A Guide To The History Of Coffee

A Guide To The History Of Coffee

We are living in a coffee crazy world. This well known drink can be found all over the world. It has many looks, can be used in many ways, and its smell is instantly recognizable! Although we have heard of coffee, very few of us understand the complex history that comes with it.  Trends have …

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How to Brew French Press Coffee

Few coffee brewing methods are as established as the French press is. Although a basic brewing method, the press offers a combination of simplicity and quality that have made it a favorite of many for more than 90 years. Whether you’re new to the brewing method or are looking to further hone a long-practiced skill, here’s what to know about a French press and how to brew excellent coffee with one.

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Caffe Macchiato

The cafe macchiato is one of the first Italian espresso beverages. Although it’s somewhat fallen out of favor today, the drink is well worth trying if you like strong espresso with just a dash of milk. Here’s a look at the traditional macchiato to the modern one — and how Starbucks has confused almost everyone.

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Cappuccino Coffee

The cappuccino is unsurpassed in its recognition and considered a standard staple of cafe menus. Despite the beverage’s prevalence and perceived consistency, though, there’s a surprising amount of variation in what exactly a cappuccino is. From 19th Century Vienna coffee houses to today’s third-wave cafes, here’s a guide to the cappuccino’s history and what exactly one is.

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Ristretto Coffee

Espresso occupies a defined place within the diverse and complex world of coffee, but even within this comparatively small space there is still great diversity. The standard shot of espresso is just one way to drink this concentrated coffee. One of the most popular other ways to enjoy espresso is as a ristretto shot of coffee.

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Lungo Coffee

Although espresso has a narrow place within the coffee world, narrowness shouldn’t be confused for uniform. There are multiple ways to pull an espresso shot, with the standard shot merely being the most common. One other alternative is the lungo.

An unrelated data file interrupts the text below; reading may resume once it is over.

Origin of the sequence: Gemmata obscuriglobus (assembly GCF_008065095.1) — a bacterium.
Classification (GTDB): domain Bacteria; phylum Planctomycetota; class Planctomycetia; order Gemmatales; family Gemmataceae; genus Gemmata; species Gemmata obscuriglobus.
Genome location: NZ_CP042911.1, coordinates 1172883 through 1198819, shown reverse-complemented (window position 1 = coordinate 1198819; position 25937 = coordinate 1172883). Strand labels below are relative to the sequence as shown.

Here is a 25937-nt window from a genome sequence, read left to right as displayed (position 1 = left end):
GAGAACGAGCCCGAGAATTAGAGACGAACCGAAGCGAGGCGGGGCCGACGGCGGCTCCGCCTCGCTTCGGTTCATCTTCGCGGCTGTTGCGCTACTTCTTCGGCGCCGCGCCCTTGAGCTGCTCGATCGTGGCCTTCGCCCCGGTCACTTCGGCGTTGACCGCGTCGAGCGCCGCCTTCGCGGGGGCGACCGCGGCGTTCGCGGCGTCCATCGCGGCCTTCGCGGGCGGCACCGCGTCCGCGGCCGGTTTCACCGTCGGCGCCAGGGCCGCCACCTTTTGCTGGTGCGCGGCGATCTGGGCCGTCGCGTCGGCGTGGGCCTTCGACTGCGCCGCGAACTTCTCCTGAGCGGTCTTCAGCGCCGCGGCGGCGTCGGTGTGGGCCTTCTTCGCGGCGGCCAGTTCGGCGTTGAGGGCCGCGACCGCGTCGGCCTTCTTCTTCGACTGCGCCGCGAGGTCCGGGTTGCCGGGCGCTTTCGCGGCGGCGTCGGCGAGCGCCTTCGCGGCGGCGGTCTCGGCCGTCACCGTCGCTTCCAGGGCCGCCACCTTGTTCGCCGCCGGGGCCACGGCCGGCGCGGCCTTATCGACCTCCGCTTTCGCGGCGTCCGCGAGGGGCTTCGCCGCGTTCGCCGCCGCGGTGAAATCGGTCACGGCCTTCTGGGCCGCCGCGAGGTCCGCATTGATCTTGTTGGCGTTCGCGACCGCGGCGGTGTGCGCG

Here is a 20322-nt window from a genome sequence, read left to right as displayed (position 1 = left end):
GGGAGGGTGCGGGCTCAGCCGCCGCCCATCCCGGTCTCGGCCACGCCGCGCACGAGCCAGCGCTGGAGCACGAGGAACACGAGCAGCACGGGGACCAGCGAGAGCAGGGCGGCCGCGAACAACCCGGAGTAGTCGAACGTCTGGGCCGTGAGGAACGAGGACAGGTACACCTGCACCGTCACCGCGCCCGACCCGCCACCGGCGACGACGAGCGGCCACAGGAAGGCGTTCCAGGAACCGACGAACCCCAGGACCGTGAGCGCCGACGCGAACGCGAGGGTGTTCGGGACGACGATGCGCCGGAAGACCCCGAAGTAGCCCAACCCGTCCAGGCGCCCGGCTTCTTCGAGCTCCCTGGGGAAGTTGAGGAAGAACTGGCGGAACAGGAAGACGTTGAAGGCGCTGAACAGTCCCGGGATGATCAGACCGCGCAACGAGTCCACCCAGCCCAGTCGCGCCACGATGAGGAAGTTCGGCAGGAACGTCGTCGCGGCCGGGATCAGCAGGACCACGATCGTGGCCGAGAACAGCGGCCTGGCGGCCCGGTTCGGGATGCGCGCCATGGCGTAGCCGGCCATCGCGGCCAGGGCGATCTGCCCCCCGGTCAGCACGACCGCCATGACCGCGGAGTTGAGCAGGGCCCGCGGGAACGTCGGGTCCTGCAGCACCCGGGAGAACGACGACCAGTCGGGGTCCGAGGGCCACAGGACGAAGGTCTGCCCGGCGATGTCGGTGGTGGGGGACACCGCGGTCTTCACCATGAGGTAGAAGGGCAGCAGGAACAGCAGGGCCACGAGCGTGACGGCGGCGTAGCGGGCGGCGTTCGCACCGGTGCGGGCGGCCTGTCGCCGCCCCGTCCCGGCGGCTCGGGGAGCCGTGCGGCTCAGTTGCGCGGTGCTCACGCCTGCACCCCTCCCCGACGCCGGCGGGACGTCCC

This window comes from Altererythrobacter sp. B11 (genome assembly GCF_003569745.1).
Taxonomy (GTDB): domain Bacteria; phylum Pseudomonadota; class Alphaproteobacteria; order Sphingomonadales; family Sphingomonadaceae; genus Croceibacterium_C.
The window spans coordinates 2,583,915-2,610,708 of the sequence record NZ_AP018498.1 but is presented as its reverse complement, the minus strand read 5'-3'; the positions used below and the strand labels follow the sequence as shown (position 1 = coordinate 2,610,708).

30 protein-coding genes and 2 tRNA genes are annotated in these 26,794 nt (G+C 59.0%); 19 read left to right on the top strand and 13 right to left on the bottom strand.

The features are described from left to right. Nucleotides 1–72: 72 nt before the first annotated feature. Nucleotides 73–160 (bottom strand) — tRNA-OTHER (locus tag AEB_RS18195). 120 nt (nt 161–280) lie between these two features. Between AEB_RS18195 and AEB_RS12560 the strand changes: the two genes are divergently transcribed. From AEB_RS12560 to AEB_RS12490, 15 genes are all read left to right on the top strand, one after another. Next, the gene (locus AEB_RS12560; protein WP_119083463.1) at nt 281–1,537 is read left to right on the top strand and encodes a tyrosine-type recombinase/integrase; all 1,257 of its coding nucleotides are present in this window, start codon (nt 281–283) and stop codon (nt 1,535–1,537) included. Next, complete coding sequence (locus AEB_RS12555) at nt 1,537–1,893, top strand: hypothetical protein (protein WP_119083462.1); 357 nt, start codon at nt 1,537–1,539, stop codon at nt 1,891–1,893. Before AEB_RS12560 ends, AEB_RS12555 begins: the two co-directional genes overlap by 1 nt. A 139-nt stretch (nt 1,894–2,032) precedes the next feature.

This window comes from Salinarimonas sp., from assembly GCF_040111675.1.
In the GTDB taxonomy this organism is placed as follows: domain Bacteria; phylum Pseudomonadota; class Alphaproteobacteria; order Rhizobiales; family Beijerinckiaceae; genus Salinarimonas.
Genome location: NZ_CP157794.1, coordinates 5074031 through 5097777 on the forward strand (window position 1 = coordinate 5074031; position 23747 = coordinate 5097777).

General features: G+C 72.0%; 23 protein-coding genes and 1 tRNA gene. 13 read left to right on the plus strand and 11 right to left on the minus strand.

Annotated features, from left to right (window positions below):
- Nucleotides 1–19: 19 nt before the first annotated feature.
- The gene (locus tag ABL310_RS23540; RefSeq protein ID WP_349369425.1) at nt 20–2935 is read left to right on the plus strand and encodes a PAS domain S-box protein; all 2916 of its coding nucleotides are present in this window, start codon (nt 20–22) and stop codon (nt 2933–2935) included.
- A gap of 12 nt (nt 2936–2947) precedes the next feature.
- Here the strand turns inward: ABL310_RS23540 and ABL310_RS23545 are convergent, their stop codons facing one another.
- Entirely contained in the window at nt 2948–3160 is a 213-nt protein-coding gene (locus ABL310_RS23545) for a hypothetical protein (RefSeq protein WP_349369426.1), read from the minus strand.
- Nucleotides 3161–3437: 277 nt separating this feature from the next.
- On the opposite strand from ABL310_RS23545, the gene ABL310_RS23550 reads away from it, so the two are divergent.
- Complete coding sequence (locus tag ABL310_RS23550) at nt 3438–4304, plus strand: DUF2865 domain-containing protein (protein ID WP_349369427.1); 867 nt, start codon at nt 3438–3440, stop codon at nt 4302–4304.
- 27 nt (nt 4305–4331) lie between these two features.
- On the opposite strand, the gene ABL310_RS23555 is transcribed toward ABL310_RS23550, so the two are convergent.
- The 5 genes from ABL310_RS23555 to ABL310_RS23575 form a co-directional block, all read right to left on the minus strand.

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Coffee and Food Pairing Ideas

Coffee is delicious on its own, but it can often taste even better when paired with the right food. A good pairing can bring out aspects of the coffee that otherwise are understated, and it’ll also highlight desirable flavors in the food. The result is a richer combination of flavors that results in greater enjoyment.

If you aren’t confident in pairing coffee with food, here’s how to go about finding successful pairings and several suggestions to get you started. Hopefully, both the common and the less conventional pairings mentioned below will open up another world of coffee for you.

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How to set up a home coffee cupping

Coffee cuppings are used throughout the coffee industry to identify the qualities and characteristics of different coffees, and they’re also able to be set up at home. If you’d like to taste coffee like a professional, here’s how to set up a home cupping.

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The Coffee Lover’s Guide to Decaf Coffee

Coffee has over a thousand different compounds in it, the most well-known of which is caffeine. While many consider caffeine a desirable stimulant (and sometimes the only reason to drink coffee), a significant number of people can’t have or don’t want to have caffeine. That’s where decaffeinated coffee comes in, of course.

Here’s a look at what qualifies coffee as decaffeinated, how decaffeinated coffee is made and perhaps the most important question of all — do you really want to drink the stuff?

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Different Coffee Roasts: From Light to Dark

We all have our preferences when it comes to coffee. Some of us love our single-origin coffees meticulously brewed with a pour-over, while others prefer a classic milk-based espresso drink such as a cappuccino or latte. But there’s one thing that has a huge impact on the flavor of our favorite coffee before it ever hits our cup: roasting.

Before it’s roasted, coffee doesn’t look, smell, or taste anything like the coffee that we drink. After it’s picked from the fruit (yes, coffee is a fruit) and processed, coffee starts as a green bean that is soft, spongey, and smells a bit like grass. It’s the heat introduced during the roasting process that causes chemical changes within the beans and ultimately creates the coffee that we know and love.

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